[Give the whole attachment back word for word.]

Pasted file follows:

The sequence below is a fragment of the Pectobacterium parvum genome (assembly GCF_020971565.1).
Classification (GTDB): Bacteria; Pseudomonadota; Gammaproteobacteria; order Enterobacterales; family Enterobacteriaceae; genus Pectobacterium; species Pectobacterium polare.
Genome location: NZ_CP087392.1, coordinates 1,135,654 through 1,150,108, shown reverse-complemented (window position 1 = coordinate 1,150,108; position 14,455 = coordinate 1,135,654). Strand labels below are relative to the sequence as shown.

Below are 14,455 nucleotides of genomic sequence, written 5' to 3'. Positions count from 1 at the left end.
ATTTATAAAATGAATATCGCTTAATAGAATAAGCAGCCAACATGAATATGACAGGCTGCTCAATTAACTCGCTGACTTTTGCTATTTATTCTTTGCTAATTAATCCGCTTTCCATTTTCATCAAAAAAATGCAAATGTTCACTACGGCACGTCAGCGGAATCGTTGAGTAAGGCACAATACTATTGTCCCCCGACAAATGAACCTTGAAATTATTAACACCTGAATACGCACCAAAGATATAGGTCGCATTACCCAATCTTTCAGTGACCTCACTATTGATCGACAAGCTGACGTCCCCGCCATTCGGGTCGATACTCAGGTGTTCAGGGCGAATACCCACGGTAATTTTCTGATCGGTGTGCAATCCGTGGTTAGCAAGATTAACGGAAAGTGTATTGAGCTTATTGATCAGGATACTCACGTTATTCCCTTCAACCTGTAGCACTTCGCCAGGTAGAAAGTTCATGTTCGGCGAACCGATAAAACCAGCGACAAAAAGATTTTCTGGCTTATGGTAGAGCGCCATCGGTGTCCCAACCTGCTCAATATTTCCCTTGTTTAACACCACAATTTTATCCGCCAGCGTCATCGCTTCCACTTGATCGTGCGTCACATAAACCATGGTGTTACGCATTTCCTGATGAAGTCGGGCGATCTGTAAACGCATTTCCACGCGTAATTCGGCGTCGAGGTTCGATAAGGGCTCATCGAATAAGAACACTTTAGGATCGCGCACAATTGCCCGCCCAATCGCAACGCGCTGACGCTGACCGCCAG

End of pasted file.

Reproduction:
The sequence below is a fragment of the Pectobacterium parvum genome (assembly GCF_020971565.1).
Classification (GTDB): Bacteria; Pseudomonadota; Gammaproteobacteria; order Enterobacterales; family Enterobacteriaceae; genus Pectobacterium; species Pectobacterium polare.
Genome location: NZ_CP087392.1, coordinates 1,135,654 through 1,150,108, shown reverse-complemented (window position 1 = coordinate 1,150,108; position 14,455 = coordinate 1,135,654). Strand labels below are relative to the sequence as shown.

Below are 14,455 nucleotides of genomic sequence, written 5' to 3'. Positions count from 1 at the left end.
ATTTATAAAATGAATATCGCTTAATAGAATAAGCAGCCAACATGAATATGACAGGCTGCTCAATTAACTCGCTGACTTTTGCTATTTATTCTTTGCTAATTAATCCGCTTTCCATTTTCATCAAAAAAATGCAAATGTTCACTACGGCACGTCAGCGGAATCGTTGAGTAAGGCACAATACTATTGTCCCCCGACAAATGAACCTTGAAATTATTAACACCTGAATACGCACCAAAGATATAGGTCGCATTACCCAATCTTTCAGTGACCTCACTATTGATCGACAAGCTGACGTCCCCGCCATTCGGGTCGATACTCAGGTGTTCAGGGCGAATACCCACGGTAATTTTCTGATCGGTGTGCAATCCGTGGTTAGCAAGATTAACGGAAAGTGTATTGAGCTTATTGATCAGGATACTCACGTTATTCCCTTCAACCTGTAGCACTTCGCCAGGTAGAAAGTTCATGTTCGGCGAACCGATAAAACCAGCGACAAAAAGATTTTCTGGCTTATGGTAGAGCGCCATCGGTGTCCCAACCTGCTCAATATTTCCCTTGTTTAACACCACAATTTTATCCGCCAGCGTCATCGCTTCCACTTGATCGTGCGTCACATAAACCATGGTGTTACGCATTTCCTGATGAAGTCGGGCGATCTGTAAACGCATTTCCACGCGTAATTCGGCGTCGAGGTTCGATAAGGGCTCATCGAATAAGAACACTTTAGGATCGCGCACAATTGCCCGCCCAATCGCAACGCGCTGACGCTGACCGCCAG